Followup from the Pelican Staff: In heavy traffic, it could be the radiator. You will have to check coolant flow through the radiator using a temp gun. Check for proper cooling as the coolant flows through. if flow is slow, it could be faulty. – Nick at Pelican Parts

Comments: Hello. I have a 77 450 sl and I went to change the thermoststat following all the aforementioned steps and youre not going to believe this but THERE IS NO THERMOSTAT IN THE HOUSING!!! Instead of a round opening between the three bolt holes there are two strangely shaped holes, one larger than the other. The larger hole is somewhat rectangular and the smaller hole is kidney shaped. There is no way that a thermostat can fit into this area. Im obviously missing something HELP!!!!!

Comments: Hello. I have a 1984 500sel and while changing the thermostat I discovered that the reservoir overflow valve was corroded shut. Just to be clear, I don’t mean the reservoir line, I am speaking about the valve depicted by the your yellow arrow in figure 3 above. How would you advise I tackle this problem, other than replacing the housing?

Comments: I have a 1983 280 SEL. It high revs during warm up and takes a long time. If I put it in gear, the revs come down but in park they go back up. I will look for the thermostat this weekend. I know that it is a grey market 280sel but does anyone know which thermostat I would need ??? Also, in Texas traffic it runs very hot and stalls. Any other ideas ???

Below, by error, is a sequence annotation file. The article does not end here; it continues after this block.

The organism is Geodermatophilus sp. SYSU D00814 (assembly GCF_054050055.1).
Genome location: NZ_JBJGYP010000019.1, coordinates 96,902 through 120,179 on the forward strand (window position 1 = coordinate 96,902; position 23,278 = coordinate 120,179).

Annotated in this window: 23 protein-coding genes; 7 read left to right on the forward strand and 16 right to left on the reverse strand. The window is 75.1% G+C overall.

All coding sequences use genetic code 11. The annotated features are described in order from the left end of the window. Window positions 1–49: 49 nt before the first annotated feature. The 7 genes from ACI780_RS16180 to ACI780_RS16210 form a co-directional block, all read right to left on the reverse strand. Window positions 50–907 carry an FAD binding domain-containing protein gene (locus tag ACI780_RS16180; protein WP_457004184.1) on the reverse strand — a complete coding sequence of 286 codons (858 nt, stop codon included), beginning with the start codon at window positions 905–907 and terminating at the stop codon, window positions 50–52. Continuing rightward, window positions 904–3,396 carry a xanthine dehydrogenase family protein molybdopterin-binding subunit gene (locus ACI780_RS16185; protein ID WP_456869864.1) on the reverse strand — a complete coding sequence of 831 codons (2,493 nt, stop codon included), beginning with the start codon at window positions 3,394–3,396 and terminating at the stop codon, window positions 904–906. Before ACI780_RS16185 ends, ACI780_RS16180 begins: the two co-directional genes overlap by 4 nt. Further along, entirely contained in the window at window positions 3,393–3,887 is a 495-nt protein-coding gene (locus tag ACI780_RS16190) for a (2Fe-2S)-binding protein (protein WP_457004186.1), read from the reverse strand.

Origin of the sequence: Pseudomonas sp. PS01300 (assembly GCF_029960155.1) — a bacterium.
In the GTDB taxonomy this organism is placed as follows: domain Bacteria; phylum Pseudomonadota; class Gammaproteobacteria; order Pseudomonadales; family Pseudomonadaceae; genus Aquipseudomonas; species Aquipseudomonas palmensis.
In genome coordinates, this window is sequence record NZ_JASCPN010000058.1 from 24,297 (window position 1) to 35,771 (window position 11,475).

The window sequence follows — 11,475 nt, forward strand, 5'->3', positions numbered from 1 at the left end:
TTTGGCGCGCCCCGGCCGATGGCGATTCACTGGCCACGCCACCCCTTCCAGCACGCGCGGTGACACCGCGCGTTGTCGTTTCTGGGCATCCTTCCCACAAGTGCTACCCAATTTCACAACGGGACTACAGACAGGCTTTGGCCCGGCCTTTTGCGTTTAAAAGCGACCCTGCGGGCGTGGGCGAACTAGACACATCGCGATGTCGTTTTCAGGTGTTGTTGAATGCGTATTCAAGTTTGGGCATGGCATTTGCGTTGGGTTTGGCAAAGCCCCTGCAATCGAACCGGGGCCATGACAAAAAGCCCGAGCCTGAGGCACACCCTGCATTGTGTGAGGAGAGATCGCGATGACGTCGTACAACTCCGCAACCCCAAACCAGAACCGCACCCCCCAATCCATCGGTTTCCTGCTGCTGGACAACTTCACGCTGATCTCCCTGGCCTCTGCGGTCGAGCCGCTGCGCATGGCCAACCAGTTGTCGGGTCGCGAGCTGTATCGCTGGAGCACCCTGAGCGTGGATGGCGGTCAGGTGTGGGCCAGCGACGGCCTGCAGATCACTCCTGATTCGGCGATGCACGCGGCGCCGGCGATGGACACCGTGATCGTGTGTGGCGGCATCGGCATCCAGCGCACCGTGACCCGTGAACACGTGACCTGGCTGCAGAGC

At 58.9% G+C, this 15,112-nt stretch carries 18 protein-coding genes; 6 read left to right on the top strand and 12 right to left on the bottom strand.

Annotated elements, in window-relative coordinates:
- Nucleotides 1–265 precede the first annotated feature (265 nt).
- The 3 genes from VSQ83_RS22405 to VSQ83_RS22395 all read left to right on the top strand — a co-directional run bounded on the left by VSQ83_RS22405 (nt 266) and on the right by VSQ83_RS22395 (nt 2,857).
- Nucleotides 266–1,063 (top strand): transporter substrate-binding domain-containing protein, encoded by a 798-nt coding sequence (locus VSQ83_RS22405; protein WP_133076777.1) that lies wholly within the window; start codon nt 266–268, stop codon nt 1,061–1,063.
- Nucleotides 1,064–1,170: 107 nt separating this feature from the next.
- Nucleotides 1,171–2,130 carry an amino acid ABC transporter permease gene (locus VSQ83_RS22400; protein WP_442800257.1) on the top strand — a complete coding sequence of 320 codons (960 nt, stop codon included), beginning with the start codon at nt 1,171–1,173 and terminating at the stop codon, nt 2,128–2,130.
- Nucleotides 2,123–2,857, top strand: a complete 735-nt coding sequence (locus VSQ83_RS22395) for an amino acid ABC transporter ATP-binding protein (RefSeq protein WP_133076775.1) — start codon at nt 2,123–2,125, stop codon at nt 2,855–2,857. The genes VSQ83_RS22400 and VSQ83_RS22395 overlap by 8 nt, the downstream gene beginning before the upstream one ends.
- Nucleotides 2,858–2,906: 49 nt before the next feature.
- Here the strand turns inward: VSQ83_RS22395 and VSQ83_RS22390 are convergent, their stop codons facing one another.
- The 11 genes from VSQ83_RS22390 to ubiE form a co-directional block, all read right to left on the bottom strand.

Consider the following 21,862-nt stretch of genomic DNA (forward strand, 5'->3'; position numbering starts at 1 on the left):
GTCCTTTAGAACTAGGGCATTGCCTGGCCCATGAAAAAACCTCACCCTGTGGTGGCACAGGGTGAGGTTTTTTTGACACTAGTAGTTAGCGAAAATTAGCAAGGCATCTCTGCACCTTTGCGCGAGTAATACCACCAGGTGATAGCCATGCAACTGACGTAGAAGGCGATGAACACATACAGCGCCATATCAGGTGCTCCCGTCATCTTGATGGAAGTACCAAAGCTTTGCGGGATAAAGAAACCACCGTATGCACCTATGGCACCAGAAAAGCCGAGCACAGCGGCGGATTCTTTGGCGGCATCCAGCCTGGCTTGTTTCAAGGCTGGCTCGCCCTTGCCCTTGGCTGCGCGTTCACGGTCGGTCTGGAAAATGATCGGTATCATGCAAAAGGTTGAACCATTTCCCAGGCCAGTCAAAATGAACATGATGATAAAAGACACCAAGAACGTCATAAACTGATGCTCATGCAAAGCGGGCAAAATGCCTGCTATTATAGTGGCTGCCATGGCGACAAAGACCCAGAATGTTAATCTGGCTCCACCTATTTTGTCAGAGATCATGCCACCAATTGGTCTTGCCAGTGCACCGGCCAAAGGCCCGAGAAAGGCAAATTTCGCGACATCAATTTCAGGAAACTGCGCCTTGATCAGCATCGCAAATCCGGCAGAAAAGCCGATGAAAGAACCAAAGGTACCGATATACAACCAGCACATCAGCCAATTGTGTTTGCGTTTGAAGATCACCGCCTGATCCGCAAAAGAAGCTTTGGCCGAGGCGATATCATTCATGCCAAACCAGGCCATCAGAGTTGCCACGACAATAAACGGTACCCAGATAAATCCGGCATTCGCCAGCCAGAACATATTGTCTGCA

Comments: I replaced the thermostat in my 1985 380sl and had some trouble getting the housing back on and into the large hose yellow arrow in the procedure, figure 4. Now it’s leaking from that hose connection, I’d like to replace it but I’m not sure what it’s called. I’m a bit of a novice if you can’t tell.

Comments: I imported my Car MB C200 to use in Southern Africa. I have noted that my temperature rises to 90.The area has extreme outside temperatures of 28 – 35. I was advised by a local mechanic to take out the thermostat, will this help cool the engine or what would that help

Comments: On my 1986 560 SEL The housing is not exactly that shown here, and does not house the thermostat, which is in fact located further down, between the alternator and the block. This, after replacing the thermostat, I confirmed visually on two other 560’s. You may wish to investigate further and correct your instructions.

Comments: Hmmm. Mine is a 1986. I removed the thermostat and there was none inside…the new one wouldnt fit. The housing was not the same as described above. There is a large hose going in, and another large hose going to the engine. No small hose to the overflow tank.

Followup from the Pelican Staff: I prefer to put the cooling system into a vacuum, then draw the coolant into the cooling system. There are a few great tools out there for doing it this way. However, if you don’t have access to one, you can slowly fill and allow the air to bleed, or if in you want, try the method of removing the coolant temp sensor. – Nick at Pelican Parts

Comments: I have no ground wire and am having trouble getting the thermostat and gasket to stay in place so that the screw holes line up for assembly. When we took the housing off there was no thermostat which is why it was overheating. My thermostat does not look like the pic but I have verified it is the correct one.